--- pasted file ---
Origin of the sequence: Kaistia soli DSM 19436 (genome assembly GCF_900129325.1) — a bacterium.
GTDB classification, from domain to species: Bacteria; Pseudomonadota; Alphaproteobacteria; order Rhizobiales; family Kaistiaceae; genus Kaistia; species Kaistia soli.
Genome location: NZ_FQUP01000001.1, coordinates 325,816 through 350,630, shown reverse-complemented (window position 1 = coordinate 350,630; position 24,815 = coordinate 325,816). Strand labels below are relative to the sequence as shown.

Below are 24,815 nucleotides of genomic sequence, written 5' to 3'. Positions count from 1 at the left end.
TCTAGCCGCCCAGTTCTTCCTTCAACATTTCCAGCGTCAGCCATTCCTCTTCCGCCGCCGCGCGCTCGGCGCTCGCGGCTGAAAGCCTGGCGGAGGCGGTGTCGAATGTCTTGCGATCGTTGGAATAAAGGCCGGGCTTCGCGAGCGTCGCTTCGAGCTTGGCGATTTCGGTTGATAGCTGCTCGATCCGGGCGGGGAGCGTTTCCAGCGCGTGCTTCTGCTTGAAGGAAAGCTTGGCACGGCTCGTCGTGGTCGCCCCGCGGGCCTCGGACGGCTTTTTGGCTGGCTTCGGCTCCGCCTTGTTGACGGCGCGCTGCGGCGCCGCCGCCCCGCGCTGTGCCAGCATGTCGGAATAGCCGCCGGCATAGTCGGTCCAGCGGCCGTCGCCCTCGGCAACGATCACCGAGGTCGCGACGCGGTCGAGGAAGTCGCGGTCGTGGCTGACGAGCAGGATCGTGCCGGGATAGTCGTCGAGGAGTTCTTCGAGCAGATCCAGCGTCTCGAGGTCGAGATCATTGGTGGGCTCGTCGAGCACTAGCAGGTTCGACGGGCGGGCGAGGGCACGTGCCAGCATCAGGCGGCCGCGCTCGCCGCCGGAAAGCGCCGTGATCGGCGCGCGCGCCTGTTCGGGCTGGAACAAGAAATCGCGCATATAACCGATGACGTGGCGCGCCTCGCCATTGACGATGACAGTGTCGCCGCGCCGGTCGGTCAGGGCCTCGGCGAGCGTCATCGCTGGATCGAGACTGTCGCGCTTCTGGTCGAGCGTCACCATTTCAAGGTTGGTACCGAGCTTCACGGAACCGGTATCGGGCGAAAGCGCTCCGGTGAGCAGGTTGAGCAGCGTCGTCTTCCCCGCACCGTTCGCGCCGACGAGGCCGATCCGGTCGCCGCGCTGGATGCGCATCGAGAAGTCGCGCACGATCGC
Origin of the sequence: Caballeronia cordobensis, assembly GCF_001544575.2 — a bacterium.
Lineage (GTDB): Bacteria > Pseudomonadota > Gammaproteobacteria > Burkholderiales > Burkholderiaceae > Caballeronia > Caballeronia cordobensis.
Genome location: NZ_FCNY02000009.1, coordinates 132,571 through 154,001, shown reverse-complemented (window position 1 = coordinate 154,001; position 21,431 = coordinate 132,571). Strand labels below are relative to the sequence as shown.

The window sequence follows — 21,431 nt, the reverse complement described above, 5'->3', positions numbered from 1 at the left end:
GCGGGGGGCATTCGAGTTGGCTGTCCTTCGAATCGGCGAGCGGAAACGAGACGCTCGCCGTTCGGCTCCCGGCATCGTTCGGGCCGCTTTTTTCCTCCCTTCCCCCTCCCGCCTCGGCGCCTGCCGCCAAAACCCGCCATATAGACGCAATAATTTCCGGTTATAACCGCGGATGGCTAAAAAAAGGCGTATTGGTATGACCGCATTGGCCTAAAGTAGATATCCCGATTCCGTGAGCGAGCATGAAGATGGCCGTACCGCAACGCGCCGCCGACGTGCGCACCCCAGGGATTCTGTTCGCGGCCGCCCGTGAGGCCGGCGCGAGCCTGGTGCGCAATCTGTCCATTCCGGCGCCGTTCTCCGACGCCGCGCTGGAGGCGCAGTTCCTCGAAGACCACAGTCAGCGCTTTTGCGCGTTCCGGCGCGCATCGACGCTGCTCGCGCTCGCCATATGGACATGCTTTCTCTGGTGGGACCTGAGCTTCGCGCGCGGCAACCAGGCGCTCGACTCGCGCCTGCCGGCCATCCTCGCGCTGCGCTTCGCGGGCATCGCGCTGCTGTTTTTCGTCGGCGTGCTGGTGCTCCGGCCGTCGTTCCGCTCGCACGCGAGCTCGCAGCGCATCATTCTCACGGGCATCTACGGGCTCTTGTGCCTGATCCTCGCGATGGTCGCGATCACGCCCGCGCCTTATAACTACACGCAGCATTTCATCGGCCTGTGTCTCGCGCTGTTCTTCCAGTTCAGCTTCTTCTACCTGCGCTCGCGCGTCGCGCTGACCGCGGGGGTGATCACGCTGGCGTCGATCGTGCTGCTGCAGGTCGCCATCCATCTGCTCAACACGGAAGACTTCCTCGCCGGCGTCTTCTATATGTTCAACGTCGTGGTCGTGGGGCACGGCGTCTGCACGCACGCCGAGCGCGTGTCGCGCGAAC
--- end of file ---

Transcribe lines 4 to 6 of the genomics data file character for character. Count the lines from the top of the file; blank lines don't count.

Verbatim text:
Below are 24,815 nucleotides of genomic sequence, written 5' to 3'. Positions count from 1 at the left end.
TCTAGCCGCCCAGTTCTTCCTTCAACATTTCCAGCGTCAGCCATTCCTCTTCCGCCGCCGCGCGCTCGGCGCTCGCGGCTGAAAGCCTGGCGGAGGCGGTGTCGAATGTCTTGCGATCGTTGGAATAAAGGCCGGGCTTCGCGAGCGTCGCTTCGAGCTTGGCGATTTCGGTTGATAGCTGCTCGATCCGGGCGGGGAGCGTTTCCAGCGCGTGCTTCTGCTTGAAGGAAAGCTTGGCACGGCTCGTCGTGGTCGCCCCGCGGGCCTCGGACGGCTTTTTGGCTGGCTTCGGCTCCGCCTTGTTGACGGCGCGCTGCGGCGCCGCCGCCCCGCGCTGTGCCAGCATGTCGGAATAGCCGCCGGCATAGTCGGTCCAGCGGCCGTCGCCCTCGGCAACGATCACCGAGGTCGCGACGCGGTCGAGGAAGTCGCGGTCGTGGCTGACGAGCAGGATCGTGCCGGGATAGTCGTCGAGGAGTTCTTCGAGCAGATCCAGCGTCTCGAGGTCGAGATCATTGGTGGGCTCGTCGAGCACTAGCAGGTTCGACGGGCGGGCGAGGGCACGTGCCAGCATCAGGCGGCCGCGCTCGCCGCCGGAAAGCGCCGTGATCGGCGCGCGCGCCTGTTCGGGCTGGAACAAGAAATCGCGCATATAACCGATGACGTGGCGCGCCTCGCCATTGACGATGACAGTGTCGCCGCGCCGGTCGGTCAGGGCCTCGGCGAGCGTCATCGCTGGATCGAGACTGTCGCGCTTCTGGTCGAGCGTCACCATTTCAAGGTTGGTACCGAGCTTCACGGAACCGGTATCGGGCGAAAGCGCTCCGGTGAGCAGGTTGAGCAGCGTCGTCTTCCCCGCACCGTTCGCGCCGACGAGGCCGATCCGGTCGCCGCGCTGGATGCGCATCGAGAAGTCGCGCACGATCGC
Origin of the sequence: Caballeronia cordobensis, assembly GCF_001544575.2 — a bacterium.